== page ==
United Airlines flight attendants, represented by the AFA-CWA union, have been working on a contract over the past year and a half since the August 2021 amendable date and report very little progress. Direct negotiations began in January 2022, yet there’s been resolution on just one section out of 34 in their contract – dealing with flight attendants taken hostage or who become prisoners of war – despite 22 negotiation sessions held over 63 days.
- AFA reports that United wants to reduce the ability to jumpseat, eliminate parking benefits for flight attendants away from base, and eliminate telephones (everyone has cell phones!) which the union objects to.
- United also wants to “[d]elete [the] ability to drink under specific conditions while deadheading.” The union wants a relaxation of alcohol rules, and more pay for federally mandated alcohol and drug tests.
- The union wants flight attendants to be paid commission for Buy on Board sales and wants more crew rest, while United wants to “Limit Crew Rest on Domestic flights – Jumpseat only for :30 rest – no enhancement to Crew Rest facilities” and impose a ‘Requirement for Flight Attendants to be “available” to Scheduling while on layovers’
- The union wants higher pay, increase minimum hours from 71 to 75, increase pay for all positions, more holiday pay and profit sharing, they want ground pay and essential worker pay and a higher reserve guarantee.
They are also asking for reduced premium contributions for medical and dental, plus lower deductibles, and limitations on annual cost increases as well as increased paid 401(k) matching. And they want higher staffing levels. They want a higher per diem while on the road, to be given the same meals and hotels as pilots, and a higher ground transportation allowance.
Compensation is something the union wants to negotiate last, in case flight attendants at other airlines get pay increases in the meantime which helps their bargaining position.
- They want to limit their duty day to fewer hours than United is willing to give, and limits on working after a redeye. They don’t want flight attendants scheduled to work more than 4 segment trips. United is willing to limit to 5 segments scheduled, 6 with reschedules.
- United wants the ability to discontinue the International Purser program and replace with management employees. They want the purser to have actual authority on the flight, and not to be assigned merely by seniority. This would be.. .amazing.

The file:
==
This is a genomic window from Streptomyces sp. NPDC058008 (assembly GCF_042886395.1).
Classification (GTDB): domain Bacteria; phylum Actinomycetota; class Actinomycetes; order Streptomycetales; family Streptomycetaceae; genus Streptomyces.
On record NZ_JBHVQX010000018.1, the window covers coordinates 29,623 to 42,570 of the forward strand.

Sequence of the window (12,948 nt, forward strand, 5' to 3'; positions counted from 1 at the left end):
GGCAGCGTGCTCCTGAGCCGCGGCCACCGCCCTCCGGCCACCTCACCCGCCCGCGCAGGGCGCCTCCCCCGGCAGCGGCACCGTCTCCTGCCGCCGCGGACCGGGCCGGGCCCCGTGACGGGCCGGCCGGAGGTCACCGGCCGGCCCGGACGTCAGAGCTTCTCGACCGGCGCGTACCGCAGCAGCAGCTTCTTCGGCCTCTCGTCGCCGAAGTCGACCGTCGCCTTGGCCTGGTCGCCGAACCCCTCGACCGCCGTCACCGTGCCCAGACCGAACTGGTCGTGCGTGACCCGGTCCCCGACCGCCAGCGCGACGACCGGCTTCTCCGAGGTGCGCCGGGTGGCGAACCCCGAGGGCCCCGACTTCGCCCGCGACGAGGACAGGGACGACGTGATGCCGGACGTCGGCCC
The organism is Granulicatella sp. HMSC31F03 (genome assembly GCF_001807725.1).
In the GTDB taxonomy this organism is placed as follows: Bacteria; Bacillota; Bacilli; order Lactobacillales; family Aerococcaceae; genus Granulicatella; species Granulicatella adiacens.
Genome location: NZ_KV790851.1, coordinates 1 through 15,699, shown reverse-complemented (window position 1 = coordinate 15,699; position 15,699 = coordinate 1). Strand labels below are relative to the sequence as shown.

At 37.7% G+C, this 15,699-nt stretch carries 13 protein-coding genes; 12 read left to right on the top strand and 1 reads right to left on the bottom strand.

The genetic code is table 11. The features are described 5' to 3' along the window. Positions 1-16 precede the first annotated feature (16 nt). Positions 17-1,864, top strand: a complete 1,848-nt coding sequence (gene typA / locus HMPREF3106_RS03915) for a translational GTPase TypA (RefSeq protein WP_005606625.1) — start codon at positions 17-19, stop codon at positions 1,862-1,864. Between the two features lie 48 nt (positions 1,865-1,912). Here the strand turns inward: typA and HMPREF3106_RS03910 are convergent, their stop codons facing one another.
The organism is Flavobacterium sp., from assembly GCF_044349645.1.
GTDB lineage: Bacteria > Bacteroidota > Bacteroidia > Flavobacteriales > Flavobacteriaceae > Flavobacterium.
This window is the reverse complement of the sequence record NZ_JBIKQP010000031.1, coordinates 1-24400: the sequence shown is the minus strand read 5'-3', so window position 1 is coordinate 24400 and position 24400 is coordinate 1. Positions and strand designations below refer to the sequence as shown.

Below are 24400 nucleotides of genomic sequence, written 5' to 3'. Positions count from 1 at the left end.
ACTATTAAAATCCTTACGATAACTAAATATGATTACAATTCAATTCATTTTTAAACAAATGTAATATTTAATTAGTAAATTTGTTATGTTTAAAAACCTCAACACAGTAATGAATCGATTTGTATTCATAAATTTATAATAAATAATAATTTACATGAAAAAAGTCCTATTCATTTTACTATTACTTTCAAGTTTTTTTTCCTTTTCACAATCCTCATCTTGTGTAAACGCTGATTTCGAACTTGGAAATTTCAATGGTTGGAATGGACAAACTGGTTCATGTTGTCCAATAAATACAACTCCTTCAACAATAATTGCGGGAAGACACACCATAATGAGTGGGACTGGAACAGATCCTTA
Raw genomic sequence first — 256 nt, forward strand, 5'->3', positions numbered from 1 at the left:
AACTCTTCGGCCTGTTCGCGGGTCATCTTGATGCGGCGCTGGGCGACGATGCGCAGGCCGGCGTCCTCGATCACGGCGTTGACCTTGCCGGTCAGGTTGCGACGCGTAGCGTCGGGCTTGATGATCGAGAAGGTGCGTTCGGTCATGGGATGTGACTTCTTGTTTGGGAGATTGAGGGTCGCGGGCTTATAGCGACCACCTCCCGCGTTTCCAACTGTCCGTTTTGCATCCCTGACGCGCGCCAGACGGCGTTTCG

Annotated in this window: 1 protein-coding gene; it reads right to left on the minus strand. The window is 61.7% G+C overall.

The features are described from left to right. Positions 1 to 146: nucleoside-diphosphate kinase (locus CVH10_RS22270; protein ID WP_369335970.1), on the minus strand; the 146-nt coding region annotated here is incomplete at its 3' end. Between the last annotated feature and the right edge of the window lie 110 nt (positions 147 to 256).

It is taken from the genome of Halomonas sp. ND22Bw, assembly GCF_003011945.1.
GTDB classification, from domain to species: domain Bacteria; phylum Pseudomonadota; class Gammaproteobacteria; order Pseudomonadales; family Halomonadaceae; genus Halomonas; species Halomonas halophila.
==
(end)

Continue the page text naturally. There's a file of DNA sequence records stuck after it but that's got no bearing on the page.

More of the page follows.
- They want more training pay, more vacation, and more flexible use of sick leave. There’s also a lot of discussion of how voluntary furloughs would work, given the experience during the pandemic.
- United wants to reduce union involvement in uniform style choices, and eliminate union bulletin boards and locked boxes. The airline doesn’t want to be responsible for collecting union dues that are in arrears.
The union says 91% of their members feel unvalued in their jobs and that 99% have unresolved issues. They don’t receive boarding pay, like Delta’s non-union flight attendants. They don’t receive comparable profit sharing. And they don’t receive bonuses for the same arduous trips Delta’s crew do.
United trailed only American in furloughing flight attendants during the pandemic, and has reduced staffing levels on international trips. Meanwhile the union has eaten its own rather than worked to protect members against the company.
Ultimately the United Airlines flight attendants union says they’re not willing to ‘rob Peter to pay Paul’ giving the airline flexibility they’re looking for in exchange for the pay that they want. They want more money and greater restrictions on their duty assignments, in other words they want flight attendants to cost the airline more across all dimensions.
However flight attendants aren’t in the same bargaining position as pilots. Flight attendants aren’t in short supply, and it’s easier to hire more (there’s no 1500 hour rule!). Pilots can shut down an airline in a way that flight attendants cannot to the same extent. So pilots have a lot more leverage.
And there’s a tradeoff between work rules and pay. More flexible work rules mean a flight attendant can be more productive, creating more value for the company, which the company will pay more for. Less flexible work rules mean the flight attendant is less productive for the company, and they can earn less. Ultimately the value of the wage cannot exceed the value of marginal product.
After working on a contract for a year and a half, and negotiating for 14 months, they have agreement on language around flight attendants being abducted or held involuntarily – but only because neither side is asking for changes in contract language.